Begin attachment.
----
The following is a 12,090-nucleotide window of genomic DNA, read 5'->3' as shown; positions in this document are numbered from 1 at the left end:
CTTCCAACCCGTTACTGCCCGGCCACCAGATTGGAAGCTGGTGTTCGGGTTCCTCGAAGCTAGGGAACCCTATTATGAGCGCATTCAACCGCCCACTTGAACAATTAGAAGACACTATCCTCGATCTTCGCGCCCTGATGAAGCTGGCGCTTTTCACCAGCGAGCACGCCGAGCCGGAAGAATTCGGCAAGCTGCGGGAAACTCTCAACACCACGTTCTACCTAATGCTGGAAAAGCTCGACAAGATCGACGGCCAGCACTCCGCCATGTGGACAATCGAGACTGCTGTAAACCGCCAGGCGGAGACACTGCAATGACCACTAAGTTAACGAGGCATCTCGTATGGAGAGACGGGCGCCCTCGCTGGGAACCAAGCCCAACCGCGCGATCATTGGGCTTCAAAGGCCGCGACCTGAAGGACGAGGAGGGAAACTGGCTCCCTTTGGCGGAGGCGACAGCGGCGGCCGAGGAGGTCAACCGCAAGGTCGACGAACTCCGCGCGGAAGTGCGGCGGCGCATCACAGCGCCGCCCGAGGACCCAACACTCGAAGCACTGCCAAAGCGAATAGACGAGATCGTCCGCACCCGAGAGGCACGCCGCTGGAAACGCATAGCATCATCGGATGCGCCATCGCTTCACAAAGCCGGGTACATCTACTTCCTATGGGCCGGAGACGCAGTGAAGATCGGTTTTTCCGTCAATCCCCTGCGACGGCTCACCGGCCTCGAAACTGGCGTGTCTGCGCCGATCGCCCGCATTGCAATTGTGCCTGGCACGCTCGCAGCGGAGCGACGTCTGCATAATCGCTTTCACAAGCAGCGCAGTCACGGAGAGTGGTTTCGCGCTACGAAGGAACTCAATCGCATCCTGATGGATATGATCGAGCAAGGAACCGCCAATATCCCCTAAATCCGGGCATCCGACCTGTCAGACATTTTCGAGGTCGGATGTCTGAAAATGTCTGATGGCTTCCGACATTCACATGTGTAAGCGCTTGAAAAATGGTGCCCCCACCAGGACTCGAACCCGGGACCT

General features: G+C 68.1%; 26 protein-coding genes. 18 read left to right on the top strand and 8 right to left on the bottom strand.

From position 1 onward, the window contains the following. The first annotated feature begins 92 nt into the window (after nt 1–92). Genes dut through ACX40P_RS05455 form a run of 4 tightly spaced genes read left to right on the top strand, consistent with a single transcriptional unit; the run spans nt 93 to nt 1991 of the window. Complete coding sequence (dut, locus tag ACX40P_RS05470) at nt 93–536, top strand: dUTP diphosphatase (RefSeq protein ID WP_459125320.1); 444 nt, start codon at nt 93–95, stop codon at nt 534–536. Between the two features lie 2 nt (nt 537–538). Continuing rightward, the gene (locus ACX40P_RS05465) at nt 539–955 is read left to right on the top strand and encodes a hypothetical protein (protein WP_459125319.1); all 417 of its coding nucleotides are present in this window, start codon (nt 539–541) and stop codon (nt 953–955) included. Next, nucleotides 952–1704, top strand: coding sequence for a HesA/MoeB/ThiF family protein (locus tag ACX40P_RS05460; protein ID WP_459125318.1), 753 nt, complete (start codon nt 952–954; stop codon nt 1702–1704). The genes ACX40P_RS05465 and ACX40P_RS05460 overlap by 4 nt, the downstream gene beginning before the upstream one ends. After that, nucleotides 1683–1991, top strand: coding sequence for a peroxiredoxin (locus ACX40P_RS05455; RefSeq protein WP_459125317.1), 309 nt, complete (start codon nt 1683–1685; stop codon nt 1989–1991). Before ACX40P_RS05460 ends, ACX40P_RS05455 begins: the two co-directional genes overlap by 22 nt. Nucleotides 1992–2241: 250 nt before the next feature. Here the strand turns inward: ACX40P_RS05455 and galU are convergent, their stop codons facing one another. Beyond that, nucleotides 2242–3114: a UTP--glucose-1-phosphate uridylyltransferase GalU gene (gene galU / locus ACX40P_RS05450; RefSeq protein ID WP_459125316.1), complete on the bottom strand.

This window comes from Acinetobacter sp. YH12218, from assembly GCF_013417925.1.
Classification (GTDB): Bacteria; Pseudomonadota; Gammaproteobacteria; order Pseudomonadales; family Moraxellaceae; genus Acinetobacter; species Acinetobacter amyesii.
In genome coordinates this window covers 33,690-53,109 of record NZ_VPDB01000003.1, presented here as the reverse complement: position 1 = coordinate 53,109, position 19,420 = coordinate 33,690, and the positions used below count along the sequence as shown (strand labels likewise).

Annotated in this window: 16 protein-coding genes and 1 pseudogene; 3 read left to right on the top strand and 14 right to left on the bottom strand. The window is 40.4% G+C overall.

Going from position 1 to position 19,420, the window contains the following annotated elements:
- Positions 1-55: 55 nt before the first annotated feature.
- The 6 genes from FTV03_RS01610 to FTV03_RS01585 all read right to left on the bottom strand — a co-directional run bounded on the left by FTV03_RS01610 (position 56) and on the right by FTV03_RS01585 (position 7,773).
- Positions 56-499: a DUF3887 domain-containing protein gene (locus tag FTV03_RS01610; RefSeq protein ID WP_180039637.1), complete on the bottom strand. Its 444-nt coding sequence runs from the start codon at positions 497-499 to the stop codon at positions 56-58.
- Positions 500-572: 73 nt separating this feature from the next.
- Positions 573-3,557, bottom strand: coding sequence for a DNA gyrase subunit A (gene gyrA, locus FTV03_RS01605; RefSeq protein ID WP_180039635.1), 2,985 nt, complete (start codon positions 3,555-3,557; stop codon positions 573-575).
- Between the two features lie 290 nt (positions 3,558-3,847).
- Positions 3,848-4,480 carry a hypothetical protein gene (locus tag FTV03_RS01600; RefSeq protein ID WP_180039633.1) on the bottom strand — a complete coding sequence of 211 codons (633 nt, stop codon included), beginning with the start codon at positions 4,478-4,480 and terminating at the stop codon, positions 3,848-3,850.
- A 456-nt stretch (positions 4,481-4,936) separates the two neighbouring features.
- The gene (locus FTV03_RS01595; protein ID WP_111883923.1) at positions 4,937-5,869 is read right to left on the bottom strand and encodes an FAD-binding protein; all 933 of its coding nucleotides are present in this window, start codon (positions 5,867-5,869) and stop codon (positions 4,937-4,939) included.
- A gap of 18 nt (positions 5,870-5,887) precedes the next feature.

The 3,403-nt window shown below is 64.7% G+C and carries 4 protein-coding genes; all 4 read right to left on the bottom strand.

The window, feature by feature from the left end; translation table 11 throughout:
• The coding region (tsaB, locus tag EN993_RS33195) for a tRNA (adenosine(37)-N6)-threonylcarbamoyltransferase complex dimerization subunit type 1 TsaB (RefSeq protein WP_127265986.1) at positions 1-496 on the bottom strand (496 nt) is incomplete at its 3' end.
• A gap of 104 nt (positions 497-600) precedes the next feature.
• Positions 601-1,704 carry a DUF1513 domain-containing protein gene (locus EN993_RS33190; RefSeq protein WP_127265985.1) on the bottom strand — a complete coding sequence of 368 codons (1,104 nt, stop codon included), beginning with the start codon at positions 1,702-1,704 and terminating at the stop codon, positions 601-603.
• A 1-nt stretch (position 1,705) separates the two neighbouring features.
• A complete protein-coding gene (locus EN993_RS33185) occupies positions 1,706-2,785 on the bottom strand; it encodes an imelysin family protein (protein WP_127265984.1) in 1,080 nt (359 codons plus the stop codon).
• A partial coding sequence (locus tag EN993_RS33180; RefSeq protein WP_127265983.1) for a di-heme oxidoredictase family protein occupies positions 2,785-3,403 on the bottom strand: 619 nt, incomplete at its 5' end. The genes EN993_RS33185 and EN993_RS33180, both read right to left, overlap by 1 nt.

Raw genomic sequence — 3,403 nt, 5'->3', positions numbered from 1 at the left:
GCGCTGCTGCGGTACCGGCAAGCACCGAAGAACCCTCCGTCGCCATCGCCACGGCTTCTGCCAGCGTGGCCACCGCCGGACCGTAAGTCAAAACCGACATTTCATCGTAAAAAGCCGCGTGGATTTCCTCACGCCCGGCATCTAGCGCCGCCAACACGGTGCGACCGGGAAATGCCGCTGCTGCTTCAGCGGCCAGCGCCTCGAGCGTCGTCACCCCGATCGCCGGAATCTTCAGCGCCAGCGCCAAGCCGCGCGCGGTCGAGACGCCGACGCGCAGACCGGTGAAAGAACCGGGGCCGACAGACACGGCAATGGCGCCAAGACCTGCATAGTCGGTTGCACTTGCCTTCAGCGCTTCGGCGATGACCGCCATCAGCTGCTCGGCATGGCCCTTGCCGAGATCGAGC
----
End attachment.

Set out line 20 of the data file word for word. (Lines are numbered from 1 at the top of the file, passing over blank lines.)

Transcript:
The 3,403-nt window shown below is 64.7% G+C and carries 4 protein-coding genes; all 4 read right to left on the bottom strand.